2025 is the deadline for companies and businesses to stop manufacturing and marketing single-use plastics and combat the effects of climate change.
Meanwhile, in societies we will continue to generate tons of waste that we must be able to process efficiently and sustainably.
Recycling has become a fundamental pillar for the future Smart Cities, which seek excellence in sustainability. Every time more companies like PICVISA are investing in R&D&i strategies to ensure that companies that generate products, as well as consumers and recycling facilities separate waste for proper treatment.
The fact is that users often have doubts about whether a certain container can be recycled or not. There are materials of which its manufacturing is unknown, therefore, it is not known in which container it should be deposited. A scenario that seems will change in the coming years.
Among all the initiatives that are underway to solve this problem, the Holy Grail Project is based on testing the traceability of packaging by placing invisible codes on materials. The main objective is that users can scan it with the camera of their smartphones (as if it were a QR code) and know if it is possible to recycle it or not to be optimally processed in the recycling facilities.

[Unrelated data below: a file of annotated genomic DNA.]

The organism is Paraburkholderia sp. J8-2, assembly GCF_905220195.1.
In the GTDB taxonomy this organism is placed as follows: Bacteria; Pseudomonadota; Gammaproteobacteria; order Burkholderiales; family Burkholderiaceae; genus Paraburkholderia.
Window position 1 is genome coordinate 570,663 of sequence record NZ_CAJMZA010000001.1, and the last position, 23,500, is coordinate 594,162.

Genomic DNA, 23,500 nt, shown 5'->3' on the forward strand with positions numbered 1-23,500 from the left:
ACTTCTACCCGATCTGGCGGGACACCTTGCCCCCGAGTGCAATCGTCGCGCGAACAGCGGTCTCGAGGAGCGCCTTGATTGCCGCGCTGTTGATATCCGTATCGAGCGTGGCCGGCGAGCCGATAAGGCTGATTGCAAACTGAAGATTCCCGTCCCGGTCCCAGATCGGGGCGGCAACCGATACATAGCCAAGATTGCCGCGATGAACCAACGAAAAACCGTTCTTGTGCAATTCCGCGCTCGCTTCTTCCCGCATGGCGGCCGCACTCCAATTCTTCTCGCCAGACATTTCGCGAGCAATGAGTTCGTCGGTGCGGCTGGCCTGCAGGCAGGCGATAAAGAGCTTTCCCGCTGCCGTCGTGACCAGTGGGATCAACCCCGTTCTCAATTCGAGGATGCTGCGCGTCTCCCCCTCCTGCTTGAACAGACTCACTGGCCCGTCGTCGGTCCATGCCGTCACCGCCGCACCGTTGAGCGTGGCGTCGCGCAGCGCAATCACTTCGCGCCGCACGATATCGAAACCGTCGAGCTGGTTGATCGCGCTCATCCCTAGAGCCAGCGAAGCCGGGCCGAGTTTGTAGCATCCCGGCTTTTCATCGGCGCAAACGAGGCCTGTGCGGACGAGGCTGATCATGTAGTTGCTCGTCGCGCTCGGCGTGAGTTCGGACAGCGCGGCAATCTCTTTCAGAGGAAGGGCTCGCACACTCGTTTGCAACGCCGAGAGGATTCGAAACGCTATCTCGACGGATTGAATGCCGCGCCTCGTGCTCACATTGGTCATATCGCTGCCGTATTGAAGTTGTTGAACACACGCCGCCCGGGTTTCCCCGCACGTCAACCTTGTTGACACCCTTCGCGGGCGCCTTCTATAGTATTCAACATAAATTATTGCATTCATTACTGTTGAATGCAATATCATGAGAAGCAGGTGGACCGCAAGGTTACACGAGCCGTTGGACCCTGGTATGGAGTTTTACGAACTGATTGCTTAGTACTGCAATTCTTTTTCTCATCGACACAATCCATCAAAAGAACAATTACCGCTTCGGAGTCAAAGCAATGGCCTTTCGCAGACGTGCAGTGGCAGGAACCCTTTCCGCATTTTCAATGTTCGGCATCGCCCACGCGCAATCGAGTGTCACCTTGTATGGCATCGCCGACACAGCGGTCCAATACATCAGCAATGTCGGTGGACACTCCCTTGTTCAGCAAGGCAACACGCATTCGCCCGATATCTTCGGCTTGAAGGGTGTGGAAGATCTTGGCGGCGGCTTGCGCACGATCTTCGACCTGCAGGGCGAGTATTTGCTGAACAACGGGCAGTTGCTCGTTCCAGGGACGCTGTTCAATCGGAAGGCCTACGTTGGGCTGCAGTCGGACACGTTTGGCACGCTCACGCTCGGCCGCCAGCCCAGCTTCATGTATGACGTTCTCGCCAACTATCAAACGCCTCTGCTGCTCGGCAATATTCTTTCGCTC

PepsiCo, Nestle, Henkel, Carrefour or Procter & Gamble, which directs this project, are some of the 29 large companies that have joined this initiative endorsed by the Ellen MacArthur Foundation in order to accelerate the transition to the circular economy.
For three years a team of experts has investigated the potential of watermarks and chemical tracers to improve the accuracy of recycling through a series of codes invisible to the human eye that help the user and recycling plants for their correct classification.
These codes are engraved on the plastic or waste of difficult classification, in which, using different fluorescent pigments, visible only through an ultraviolet light, distinguish the composition and allow its classification. In this way the containers become intelligent and provide information that until now they did not have on quality control or inventory management, transparency of ingredients, information on their use and how to treat the container at the end of its useful life …
Gian De Belder, project manager of Procter & Gamble explained that this system includes tasks that are not possible today, such as the proper identification of recyclable containers versus compostable:
“The best thing about digital watermarks is that a technology can be used throughout the entire life cycle of a product: from packaging to sorting in recycling plants.”
The purpose is to ensure that a greater quantity of containers and plastics are reused and avoid that they end up being incinerated, or worse, scattered among nature.
Therefore, technology and artificial vision will be key to developing this system of identification through scaners, something in which PICVISA has been working for a decade.